Little relief for borrowers
You've heard that interest rates have fallen. Now you're hoping to save big bucks on your mortgage, credit cards or car and students loans. Well, you might see some savings. Just don't expect a windfall. Yes, the Federal Reserve Board, the nation...
You've heard that interest rates have fallen.
Now you're hoping to save big bucks on your mortgage, credit cards or car and students loans.
Well, you might see some savings.
Just don't expect a windfall.
Yes, the Federal Reserve Board, the nation's central bank, has cut rates, including another reduction last week.
Even so, borrowers generally "haven't seen a lot of relief," so far, said Scott Anderson, senior economist with Wells Fargo in Minneapolis.
Many rates - especially long-term rates - haven't dropped all that much, in large part because of rising inflation, he said.
For example, the average 30-year fixed rate mortgage nationwide carries an interest rate of 5.62, down from 5.74 percent three months ago, according to the Bloomberg financial news service.
In contrast, the widely watched Fed funds rate has dropped 3 percentage points since last year.
Why the big difference in the size of the declines?
A little background:
The Fed, the nation's central bank, is trying to stimulate the economy by cutting the Fed funds rate, or the interest rate that banks charge each other for overnight loans.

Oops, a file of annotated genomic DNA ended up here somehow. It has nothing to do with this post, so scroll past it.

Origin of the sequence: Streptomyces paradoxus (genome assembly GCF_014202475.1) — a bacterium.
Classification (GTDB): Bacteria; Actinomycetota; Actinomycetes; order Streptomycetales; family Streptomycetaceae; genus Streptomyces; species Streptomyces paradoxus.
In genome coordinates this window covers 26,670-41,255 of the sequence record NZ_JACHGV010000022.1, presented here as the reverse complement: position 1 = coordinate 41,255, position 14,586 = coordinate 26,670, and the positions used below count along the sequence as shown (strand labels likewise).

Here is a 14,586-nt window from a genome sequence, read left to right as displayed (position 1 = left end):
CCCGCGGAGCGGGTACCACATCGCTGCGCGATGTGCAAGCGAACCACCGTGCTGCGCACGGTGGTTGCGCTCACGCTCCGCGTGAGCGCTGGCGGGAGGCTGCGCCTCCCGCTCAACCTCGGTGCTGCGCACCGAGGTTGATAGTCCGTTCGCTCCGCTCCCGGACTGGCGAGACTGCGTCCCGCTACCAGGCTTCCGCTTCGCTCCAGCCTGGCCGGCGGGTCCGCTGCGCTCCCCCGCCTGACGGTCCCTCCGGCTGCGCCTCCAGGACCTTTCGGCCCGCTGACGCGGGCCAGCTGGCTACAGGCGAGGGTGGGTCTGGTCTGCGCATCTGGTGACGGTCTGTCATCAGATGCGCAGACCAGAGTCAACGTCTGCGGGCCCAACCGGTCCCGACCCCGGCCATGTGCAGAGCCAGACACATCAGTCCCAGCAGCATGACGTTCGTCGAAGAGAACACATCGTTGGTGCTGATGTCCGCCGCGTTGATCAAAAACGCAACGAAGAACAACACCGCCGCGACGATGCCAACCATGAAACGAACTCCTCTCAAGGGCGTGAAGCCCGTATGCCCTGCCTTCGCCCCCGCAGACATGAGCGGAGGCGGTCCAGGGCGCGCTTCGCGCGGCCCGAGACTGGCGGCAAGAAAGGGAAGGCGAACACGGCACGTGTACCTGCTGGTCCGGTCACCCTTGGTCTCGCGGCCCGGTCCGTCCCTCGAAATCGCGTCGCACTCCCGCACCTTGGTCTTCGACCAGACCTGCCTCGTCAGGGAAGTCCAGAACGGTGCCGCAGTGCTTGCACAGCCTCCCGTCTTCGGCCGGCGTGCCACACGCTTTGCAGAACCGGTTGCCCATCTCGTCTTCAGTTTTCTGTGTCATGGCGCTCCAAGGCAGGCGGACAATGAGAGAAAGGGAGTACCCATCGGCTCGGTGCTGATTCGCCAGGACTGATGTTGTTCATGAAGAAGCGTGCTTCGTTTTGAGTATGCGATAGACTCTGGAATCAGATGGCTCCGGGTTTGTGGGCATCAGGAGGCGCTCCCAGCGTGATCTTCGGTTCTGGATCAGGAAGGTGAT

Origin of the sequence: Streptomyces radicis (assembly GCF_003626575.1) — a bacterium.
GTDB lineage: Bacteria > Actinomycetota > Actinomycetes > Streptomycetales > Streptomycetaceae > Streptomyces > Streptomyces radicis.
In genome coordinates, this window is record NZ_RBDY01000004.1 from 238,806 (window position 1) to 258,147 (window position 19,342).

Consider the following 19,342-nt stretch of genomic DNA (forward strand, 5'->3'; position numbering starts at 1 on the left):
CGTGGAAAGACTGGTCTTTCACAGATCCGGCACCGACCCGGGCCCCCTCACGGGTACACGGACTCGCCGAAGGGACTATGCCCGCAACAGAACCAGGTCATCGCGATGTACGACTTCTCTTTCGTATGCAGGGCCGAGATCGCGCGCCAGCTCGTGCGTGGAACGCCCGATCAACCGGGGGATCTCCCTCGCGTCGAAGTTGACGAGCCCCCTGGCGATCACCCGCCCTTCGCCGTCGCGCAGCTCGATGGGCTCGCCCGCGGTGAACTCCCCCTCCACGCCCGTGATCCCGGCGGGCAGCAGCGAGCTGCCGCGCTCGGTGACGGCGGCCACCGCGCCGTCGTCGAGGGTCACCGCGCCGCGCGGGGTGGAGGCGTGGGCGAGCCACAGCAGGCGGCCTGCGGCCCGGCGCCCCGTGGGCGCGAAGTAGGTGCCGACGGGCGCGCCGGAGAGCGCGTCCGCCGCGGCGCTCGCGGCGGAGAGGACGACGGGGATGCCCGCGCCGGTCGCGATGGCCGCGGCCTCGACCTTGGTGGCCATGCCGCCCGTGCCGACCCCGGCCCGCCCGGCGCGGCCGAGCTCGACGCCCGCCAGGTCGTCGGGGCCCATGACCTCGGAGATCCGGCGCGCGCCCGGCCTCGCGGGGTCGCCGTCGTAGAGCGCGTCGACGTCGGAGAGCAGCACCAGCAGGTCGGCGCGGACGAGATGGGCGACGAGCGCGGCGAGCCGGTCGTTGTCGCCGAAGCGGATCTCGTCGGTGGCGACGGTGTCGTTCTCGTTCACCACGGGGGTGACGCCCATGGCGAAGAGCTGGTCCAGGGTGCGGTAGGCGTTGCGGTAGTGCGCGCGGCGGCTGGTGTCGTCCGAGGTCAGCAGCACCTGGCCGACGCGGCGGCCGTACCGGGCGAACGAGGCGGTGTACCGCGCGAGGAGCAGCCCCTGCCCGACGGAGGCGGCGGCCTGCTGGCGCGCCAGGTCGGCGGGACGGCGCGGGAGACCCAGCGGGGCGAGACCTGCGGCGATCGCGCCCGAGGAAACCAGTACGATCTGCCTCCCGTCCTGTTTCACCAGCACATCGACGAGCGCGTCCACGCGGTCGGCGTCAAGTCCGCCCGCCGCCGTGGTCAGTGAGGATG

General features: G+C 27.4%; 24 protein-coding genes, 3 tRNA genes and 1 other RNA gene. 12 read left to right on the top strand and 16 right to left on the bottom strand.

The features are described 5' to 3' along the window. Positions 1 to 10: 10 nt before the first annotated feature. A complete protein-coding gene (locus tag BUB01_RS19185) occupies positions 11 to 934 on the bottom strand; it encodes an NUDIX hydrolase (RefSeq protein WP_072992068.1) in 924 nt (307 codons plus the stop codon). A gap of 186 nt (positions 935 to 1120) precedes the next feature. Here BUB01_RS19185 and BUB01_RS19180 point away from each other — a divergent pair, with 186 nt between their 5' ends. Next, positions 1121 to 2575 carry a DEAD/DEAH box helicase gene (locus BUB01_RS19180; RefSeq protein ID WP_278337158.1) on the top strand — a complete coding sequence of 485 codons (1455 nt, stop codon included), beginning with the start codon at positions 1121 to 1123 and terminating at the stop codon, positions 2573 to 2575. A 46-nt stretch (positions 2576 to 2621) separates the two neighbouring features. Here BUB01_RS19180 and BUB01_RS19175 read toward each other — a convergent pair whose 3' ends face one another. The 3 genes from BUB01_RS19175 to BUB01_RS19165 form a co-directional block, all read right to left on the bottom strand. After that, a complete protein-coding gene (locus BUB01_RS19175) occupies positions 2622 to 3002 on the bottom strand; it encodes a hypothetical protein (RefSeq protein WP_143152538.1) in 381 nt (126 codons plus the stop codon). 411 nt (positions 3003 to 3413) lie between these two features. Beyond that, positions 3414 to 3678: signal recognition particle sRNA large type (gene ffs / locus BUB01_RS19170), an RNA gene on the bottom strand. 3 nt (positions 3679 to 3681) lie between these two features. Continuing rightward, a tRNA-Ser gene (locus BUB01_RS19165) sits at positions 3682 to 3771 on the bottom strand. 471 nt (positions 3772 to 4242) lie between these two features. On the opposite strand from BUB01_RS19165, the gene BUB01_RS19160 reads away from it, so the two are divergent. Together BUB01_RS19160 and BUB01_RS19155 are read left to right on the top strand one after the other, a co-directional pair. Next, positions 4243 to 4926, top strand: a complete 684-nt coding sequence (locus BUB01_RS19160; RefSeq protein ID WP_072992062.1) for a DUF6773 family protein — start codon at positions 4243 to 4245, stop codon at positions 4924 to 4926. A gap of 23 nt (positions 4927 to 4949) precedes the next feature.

The Fed funds rate, which stood at 5.25 percent last year, now is down to 2.25 percent.
That affects the interest rate that consumers pay on credit cards and auto loans, among other things.
But the Fed funds rate isn't the only reference that banks use to adjust their interest rates.
One of the most popular benchmarks for U.S. financial institutions is the London Interbank Offered Rate, or the rate of interest at which banks offer to lend money to one another in the wholesale money markets in London.
LIBOR, as it's commonly called, has fallen from 4.63 percent late last year to 2.6 percent last week - a much smaller decline than the drop in the Fed funds rate.
In trying to make sense of interest rates, don't underestimate the importance of inflation.
The federal government's Consumer Price Index, the most widely used measure of inflation, rose 4.1 percent in 2007, up from
2.5 percent in 2006. The 2007 increase was the biggest since 1990.
Consumer prices in February 2008 were 4 percent higher than a year earlier.
When inflation rises, the buying power of the dollar erodes. To compensate for the loss, lenders want a higher interest rate.
And the longer the life of the loan, the greater the danger from inflation - and the greater the compensation that lenders want.
Think of it this way:
On one side is the Federal Reserve Board. It's trying to push down interest rates by lowering the Fed funds rate.
On the other side is inflation. It worries lenders and puts upward pressure on interest rates, especially on longer-term rates.
Another factor is the sub-prime lending mess, which has caused investors who buy mortgages to be more cautious.
The result is that mortgage rates have fallen, but not dramatically.
It's unclear whether the Fed will continue to cut rates.
Anderson said he thinks the "Fed is still open to further rate cuts if the economic and credit outlook continues to deteriorate. But we are much closer to an end point on Fed easing than we were at the start of the year."
Officials with the Federal Reserve Bank of Minneapolis - whose territory includes Minnesota and North Dakota - declined comment.